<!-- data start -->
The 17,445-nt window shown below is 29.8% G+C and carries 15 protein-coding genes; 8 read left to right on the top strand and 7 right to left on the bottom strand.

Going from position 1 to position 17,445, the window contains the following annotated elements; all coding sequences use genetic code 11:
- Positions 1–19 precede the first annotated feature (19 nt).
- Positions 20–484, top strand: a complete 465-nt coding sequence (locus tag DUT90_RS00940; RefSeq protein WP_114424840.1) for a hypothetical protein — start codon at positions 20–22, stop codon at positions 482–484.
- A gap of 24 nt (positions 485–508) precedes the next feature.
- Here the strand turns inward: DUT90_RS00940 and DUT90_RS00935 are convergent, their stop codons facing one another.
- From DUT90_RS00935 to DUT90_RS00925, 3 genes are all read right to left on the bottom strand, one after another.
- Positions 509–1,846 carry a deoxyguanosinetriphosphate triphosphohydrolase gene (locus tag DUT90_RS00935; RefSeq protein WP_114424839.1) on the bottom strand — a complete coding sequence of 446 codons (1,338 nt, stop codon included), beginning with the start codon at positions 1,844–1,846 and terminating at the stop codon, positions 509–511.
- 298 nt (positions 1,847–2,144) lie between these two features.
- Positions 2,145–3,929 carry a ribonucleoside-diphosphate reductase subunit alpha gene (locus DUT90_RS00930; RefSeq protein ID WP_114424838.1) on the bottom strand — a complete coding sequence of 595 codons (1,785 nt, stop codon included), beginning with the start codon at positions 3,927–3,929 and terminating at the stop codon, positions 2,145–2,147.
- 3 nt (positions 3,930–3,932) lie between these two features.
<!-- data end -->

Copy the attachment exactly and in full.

The 17,445-nt window shown below is 29.8% G+C and carries 15 protein-coding genes; 8 read left to right on the top strand and 7 right to left on the bottom strand.

Going from position 1 to position 17,445, the window contains the following annotated elements; all coding sequences use genetic code 11:
- Positions 1–19 precede the first annotated feature (19 nt).
- Positions 20–484, top strand: a complete 465-nt coding sequence (locus tag DUT90_RS00940; RefSeq protein WP_114424840.1) for a hypothetical protein — start codon at positions 20–22, stop codon at positions 482–484.
- A gap of 24 nt (positions 485–508) precedes the next feature.
- Here the strand turns inward: DUT90_RS00940 and DUT90_RS00935 are convergent, their stop codons facing one another.
- From DUT90_RS00935 to DUT90_RS00925, 3 genes are all read right to left on the bottom strand, one after another.
- Positions 509–1,846 carry a deoxyguanosinetriphosphate triphosphohydrolase gene (locus tag DUT90_RS00935; RefSeq protein WP_114424839.1) on the bottom strand — a complete coding sequence of 446 codons (1,338 nt, stop codon included), beginning with the start codon at positions 1,844–1,846 and terminating at the stop codon, positions 509–511.
- 298 nt (positions 1,847–2,144) lie between these two features.
- Positions 2,145–3,929 carry a ribonucleoside-diphosphate reductase subunit alpha gene (locus DUT90_RS00930; RefSeq protein ID WP_114424838.1) on the bottom strand — a complete coding sequence of 595 codons (1,785 nt, stop codon included), beginning with the start codon at positions 3,927–3,929 and terminating at the stop codon, positions 2,145–2,147.
- 3 nt (positions 3,930–3,932) lie between these two features.